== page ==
In August of 2015 McDonald’s (MCD) stock traded for a low of $85/share. The company is now trading for around $128/share.
McDonald’s stock is up around 50% since its August lows. Has the company’s recent stock price moves made the company a stronger buy, or should you sell McDonald’s now to lock in gains?
McDonald’s Competitive Advantage
McDonald’s has paid increasing dividends for 39 consecutive years. The company’s long dividend streak makes McDonald’s a Dividend Aristocrat. There are currently only 50 Dividend Aristocrats – stocks with 25+ years of consecutive dividend increases.
The company’s long dividend streak speaks to its strong competitive advantage. A business simply cannot pay increasing dividends for so long without having a strong competitive advantage.
McDonald’s competitive advantage comes primarily from three factors:
Industry leading size and scale
Capital efficient franchise business model
The golden arches are recognized globally. McDonald’s continues to build its brand with sizeable advertising expenditures. McDonald’s regularly spends around $900 million a year on advertising.
McDonald’s is much larger than its competition. This give the company a size and scale advantage. McDonald’s has a market cap of $116 billion. The 2ndlargest restaurant in the world – Yum! Brands (YUM) – has a market cap of $36 billion.
The company’s massive size relative to its peers allows it to buy commodity food products from suppliers at the lowest possible price. McDonald’s has historically offered extremely affordable “value menu” and “dollar menu” offerings.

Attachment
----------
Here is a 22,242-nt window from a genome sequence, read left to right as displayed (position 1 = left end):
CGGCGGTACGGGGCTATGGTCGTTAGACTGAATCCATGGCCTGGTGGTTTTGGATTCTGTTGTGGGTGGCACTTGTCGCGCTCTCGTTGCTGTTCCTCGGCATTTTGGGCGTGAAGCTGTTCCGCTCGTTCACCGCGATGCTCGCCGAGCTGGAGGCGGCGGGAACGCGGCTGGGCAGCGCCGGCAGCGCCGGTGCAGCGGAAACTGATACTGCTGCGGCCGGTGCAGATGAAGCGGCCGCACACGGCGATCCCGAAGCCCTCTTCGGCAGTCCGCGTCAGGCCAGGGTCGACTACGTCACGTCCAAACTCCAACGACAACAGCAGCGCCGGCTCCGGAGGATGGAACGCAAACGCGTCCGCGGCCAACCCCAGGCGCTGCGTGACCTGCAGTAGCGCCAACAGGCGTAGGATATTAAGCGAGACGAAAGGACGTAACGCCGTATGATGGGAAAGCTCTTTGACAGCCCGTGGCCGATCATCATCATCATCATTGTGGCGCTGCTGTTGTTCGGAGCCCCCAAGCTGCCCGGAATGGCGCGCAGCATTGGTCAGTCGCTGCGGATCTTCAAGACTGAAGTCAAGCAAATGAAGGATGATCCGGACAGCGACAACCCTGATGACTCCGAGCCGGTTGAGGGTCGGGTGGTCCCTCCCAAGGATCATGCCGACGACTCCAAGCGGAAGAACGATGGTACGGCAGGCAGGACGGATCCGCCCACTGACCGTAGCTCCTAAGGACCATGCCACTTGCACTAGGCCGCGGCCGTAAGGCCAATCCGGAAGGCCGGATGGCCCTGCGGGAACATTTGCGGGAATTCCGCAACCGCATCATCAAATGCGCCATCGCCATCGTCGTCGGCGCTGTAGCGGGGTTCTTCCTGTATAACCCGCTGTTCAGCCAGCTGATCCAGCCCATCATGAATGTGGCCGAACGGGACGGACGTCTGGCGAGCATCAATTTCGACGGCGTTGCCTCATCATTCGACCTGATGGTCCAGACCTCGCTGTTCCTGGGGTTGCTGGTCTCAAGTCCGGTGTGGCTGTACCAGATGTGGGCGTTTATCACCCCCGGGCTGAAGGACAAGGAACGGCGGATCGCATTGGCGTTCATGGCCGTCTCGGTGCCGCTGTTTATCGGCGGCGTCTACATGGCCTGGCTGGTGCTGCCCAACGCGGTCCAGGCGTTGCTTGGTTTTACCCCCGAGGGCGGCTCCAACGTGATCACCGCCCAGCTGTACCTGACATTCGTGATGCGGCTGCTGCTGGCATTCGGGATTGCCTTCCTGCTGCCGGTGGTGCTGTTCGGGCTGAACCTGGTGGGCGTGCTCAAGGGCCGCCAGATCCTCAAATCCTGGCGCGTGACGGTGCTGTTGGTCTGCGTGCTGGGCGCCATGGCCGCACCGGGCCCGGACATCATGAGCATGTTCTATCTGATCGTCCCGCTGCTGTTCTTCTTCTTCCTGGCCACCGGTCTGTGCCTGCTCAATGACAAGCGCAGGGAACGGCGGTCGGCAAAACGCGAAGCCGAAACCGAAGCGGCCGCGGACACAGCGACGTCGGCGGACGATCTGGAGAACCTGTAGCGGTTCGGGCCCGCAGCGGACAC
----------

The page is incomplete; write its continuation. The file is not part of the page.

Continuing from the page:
McDonald’s has more than 35,000 locations in over 100 countries. In Europe, North America, and increasingly Asia, McDonald’s is very easy to find.
The franchise business model allows McDonald’s to grow quickly. Only about 20% of McDonald’s locations are company operated. The remaining 80% are operated by entrepreneurs who pay to use the McDonald name and products. Franchising minimizes the cost of opening a store for McDonald’s and spreads risk to the franchise owner rather than McDonald’s corporation. It results in a highly capital efficient business that is easy to scale.
McDonald’s is an excellent business… But is it priced to buy?
McDonald’s average price-to-earnings ratio since 2000 is 16.1. The company is currently trading for a price-to-earnings ratio of 26.6.
McDonald’s stock would have to fall by around 40% to reach its historical average price-to-earnings range.
Of course this doesn’t mean the company’s share price is about to fall 40% – that is very unlikely.
For a company to trade far above its historical average price-to-earnings ratio it must have better growth prospects than it did in the past.
This does not appear to be the case with McDonald’s over the long run. With that said, short-term results have been very impressive. Relevant financial information from the company’s latest quarter is shown below:
Comparable store sales up 5.0%
Earnings-per-share growth of 16.0%
Constant-currency earnings-per-share growth of 26.0%